You’re offering a Dual Power Inverter with the battery, essentially a white-label APsystems dual-module microinverter.

APsystems is our OEM partner. They build the microinverters for us on their platform, very specific to our needs. We call it the Dual Power Inverter because it is designed to work interchangeably with both any PV module and our storage device. You can implement a project today using only the inverters and we call it storage ready. Then you can come back at any time and add energy storage.

We’re very big on microinverter architecture because it’s also a security issue. Considering that the whole system is low voltage, it is very safe against high voltage DC string system. The barriers to microinverter access to C&I have always been costs, but we are in the market today with this inverter at a price that we believe is very valuable and offers great value against taking a string inverter and then having to add it of quick shutdown devices.

If you are using a two-module microinverter, will each SolarLEAF battery work with two solar panels?

We design the SolarLEAF to take two inputs from a module. Where it gets tricky is that the landscape of modules is constantly changing – one minute 450W is peak, the next you have 650W. We work with any standard module these days, with the exception of a few high voltage 96 cell modules.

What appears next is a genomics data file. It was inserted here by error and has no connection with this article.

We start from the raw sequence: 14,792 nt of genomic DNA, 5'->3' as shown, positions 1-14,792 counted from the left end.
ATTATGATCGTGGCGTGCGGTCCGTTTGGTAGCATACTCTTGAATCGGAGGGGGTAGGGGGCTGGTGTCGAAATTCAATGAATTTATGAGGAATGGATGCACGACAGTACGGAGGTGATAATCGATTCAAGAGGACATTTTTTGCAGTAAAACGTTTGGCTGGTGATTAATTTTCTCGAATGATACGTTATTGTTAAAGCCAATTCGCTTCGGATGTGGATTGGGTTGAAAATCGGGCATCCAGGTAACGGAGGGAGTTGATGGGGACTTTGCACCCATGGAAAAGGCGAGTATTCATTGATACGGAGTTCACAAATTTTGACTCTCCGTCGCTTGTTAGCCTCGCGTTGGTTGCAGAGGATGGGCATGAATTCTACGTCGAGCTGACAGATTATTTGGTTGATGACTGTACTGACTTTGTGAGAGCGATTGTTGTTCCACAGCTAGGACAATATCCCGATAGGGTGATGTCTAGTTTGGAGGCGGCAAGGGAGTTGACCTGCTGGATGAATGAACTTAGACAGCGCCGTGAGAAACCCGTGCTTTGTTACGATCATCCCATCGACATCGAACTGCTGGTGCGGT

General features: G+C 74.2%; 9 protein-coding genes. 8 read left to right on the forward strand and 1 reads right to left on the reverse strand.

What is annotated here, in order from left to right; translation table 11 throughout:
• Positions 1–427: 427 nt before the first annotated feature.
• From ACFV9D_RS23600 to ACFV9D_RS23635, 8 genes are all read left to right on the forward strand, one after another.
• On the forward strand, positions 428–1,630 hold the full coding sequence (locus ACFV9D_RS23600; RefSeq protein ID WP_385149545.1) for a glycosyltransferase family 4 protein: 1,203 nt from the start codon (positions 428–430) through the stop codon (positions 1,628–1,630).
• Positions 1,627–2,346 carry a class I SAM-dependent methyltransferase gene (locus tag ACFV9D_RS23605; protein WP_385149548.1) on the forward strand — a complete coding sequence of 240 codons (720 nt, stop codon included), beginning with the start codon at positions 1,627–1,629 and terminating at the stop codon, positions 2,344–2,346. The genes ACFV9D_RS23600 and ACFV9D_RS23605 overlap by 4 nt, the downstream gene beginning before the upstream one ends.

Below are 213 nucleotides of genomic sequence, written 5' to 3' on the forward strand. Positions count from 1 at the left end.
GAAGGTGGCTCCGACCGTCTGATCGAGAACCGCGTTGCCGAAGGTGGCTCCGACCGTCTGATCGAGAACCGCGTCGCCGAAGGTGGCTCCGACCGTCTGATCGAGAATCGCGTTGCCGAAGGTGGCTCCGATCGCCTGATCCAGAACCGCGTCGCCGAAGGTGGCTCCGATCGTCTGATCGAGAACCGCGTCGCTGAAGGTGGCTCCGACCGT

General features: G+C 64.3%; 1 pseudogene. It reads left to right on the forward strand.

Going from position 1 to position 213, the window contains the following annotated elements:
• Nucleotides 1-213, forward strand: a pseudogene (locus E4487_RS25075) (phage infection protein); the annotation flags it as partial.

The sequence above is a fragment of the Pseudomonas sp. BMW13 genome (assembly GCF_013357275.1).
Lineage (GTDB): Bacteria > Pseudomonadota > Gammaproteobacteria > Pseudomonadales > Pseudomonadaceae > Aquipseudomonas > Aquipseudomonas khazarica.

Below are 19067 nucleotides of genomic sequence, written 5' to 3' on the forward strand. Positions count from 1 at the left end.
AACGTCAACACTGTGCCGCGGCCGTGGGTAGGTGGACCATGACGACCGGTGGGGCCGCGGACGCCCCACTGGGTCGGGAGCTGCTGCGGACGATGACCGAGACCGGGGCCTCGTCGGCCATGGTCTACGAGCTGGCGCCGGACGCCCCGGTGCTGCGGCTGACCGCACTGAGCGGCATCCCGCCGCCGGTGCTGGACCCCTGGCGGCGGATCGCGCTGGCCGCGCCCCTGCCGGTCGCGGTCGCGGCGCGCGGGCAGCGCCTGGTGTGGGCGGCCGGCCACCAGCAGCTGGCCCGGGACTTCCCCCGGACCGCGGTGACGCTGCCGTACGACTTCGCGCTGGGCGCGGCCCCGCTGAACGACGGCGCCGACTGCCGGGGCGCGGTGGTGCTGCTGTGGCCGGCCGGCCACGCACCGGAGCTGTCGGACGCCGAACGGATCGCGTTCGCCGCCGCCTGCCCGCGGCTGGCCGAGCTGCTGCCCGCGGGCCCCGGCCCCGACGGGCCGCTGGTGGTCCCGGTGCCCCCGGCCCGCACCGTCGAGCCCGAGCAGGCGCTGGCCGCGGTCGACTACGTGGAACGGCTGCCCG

Where is the battery in the project wiring?

It is a DC coupled system. We call it PV coupled. The battery is located between the PV module and the microinverter input. The batteries absorb directly from the PV module. [DC-coupling] is the highest efficiency because you only convert DC to AC once. We use the same inverter as the PV module, while most energy storage today is AC-coupled. You don’t go back and forth between DC and AC and have losses.

Is Yotta Energy a Battery Company or an MLPE Company?

We see ourselves more as a technology company. I think to be successful in today’s market, you have to offer a solution-oriented approach. The days of installers and developers dealing with multiple vendors to solve the same problem or solution are decreasing. They hate to have to buy an inverter from this company, a battery from this company, a quick shutdown device from this company. We see ourselves very much turning into a technology leader in this C&I market.

You are often compared to JLM Energy’s failed panel-level storage product from a few years ago. What makes Yotta Energy more successful?

Tesla was the third company to try electric vehicles. Any new technology requires a well thought out team and careful execution and timing. We had developed our technology long before the announcement of the JLM battery. We always knew you had to prove the physics of how this battery can last on a roof. If you can’t, there’s no point in pushing this product out yet. That is why other MLPE companies may not have tried this format. We have worked very hard over the past three years to perfect this thermal technology that makes this product a reality.